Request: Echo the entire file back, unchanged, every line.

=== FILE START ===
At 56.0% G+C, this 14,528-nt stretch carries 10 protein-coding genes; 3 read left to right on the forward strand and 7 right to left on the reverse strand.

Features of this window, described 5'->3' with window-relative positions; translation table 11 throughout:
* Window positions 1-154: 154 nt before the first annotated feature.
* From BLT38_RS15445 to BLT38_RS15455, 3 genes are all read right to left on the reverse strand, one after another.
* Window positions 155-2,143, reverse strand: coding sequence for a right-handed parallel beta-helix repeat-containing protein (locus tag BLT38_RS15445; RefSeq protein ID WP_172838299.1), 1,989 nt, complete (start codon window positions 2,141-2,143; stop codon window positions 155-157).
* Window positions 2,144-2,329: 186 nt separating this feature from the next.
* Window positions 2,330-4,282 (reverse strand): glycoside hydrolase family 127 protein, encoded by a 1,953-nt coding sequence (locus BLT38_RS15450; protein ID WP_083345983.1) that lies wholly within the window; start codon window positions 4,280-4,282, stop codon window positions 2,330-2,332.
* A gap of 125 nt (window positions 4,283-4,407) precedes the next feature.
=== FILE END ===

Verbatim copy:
At 56.0% G+C, this 14,528-nt stretch carries 10 protein-coding genes; 3 read left to right on the forward strand and 7 right to left on the reverse strand.

Features of this window, described 5'->3' with window-relative positions; translation table 11 throughout:
* Window positions 1-154: 154 nt before the first annotated feature.
* From BLT38_RS15445 to BLT38_RS15455, 3 genes are all read right to left on the reverse strand, one after another.
* Window positions 155-2,143, reverse strand: coding sequence for a right-handed parallel beta-helix repeat-containing protein (locus tag BLT38_RS15445; RefSeq protein ID WP_172838299.1), 1,989 nt, complete (start codon window positions 2,141-2,143; stop codon window positions 155-157).
* Window positions 2,144-2,329: 186 nt separating this feature from the next.
* Window positions 2,330-4,282 (reverse strand): glycoside hydrolase family 127 protein, encoded by a 1,953-nt coding sequence (locus BLT38_RS15450; protein ID WP_083345983.1) that lies wholly within the window; start codon window positions 4,280-4,282, stop codon window positions 2,330-2,332.
* A gap of 125 nt (window positions 4,283-4,407) precedes the next feature.